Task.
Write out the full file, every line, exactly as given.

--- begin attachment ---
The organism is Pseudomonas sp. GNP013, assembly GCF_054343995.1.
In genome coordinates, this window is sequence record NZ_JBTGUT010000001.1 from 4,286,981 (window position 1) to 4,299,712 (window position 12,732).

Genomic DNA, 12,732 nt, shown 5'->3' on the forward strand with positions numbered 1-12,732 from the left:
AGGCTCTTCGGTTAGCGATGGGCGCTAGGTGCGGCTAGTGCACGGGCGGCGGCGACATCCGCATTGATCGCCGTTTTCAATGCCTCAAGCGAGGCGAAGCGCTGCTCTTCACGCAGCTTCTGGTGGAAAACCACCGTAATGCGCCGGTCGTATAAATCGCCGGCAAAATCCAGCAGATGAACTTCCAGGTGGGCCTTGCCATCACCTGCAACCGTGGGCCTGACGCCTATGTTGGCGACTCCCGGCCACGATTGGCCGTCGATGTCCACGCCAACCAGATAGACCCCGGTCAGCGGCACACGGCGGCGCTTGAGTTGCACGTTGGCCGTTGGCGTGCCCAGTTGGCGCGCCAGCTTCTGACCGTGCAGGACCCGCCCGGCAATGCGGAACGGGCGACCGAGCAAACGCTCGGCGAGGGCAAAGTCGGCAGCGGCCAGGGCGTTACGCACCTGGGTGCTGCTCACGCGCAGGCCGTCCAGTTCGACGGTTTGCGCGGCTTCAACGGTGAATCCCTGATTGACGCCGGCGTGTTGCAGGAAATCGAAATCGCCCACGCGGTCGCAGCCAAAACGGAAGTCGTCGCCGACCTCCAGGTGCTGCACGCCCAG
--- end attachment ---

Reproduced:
The organism is Pseudomonas sp. GNP013, assembly GCF_054343995.1.
In genome coordinates, this window is sequence record NZ_JBTGUT010000001.1 from 4,286,981 (window position 1) to 4,299,712 (window position 12,732).

Genomic DNA, 12,732 nt, shown 5'->3' on the forward strand with positions numbered 1-12,732 from the left:
AGGCTCTTCGGTTAGCGATGGGCGCTAGGTGCGGCTAGTGCACGGGCGGCGGCGACATCCGCATTGATCGCCGTTTTCAATGCCTCAAGCGAGGCGAAGCGCTGCTCTTCACGCAGCTTCTGGTGGAAAACCACCGTAATGCGCCGGTCGTATAAATCGCCGGCAAAATCCAGCAGATGAACTTCCAGGTGGGCCTTGCCATCACCTGCAACCGTGGGCCTGACGCCTATGTTGGCGACTCCCGGCCACGATTGGCCGTCGATGTCCACGCCAACCAGATAGACCCCGGTCAGCGGCACACGGCGGCGCTTGAGTTGCACGTTGGCCGTTGGCGTGCCCAGTTGGCGCGCCAGCTTCTGACCGTGCAGGACCCGCCCGGCAATGCGGAACGGGCGACCGAGCAAACGCTCGGCGAGGGCAAAGTCGGCAGCGGCCAGGGCGTTACGCACCTGGGTGCTGCTCACGCGCAGGCCGTCCAGTTCGACGGTTTGCGCGGCTTCAACGGTGAATCCCTGATTGACGCCGGCGTGTTGCAGGAAATCGAAATCGCCCACGCGGTCGCAGCCAAAACGGAAGTCGTCGCCGACCTCCAGGTGCTGCACGCCCAG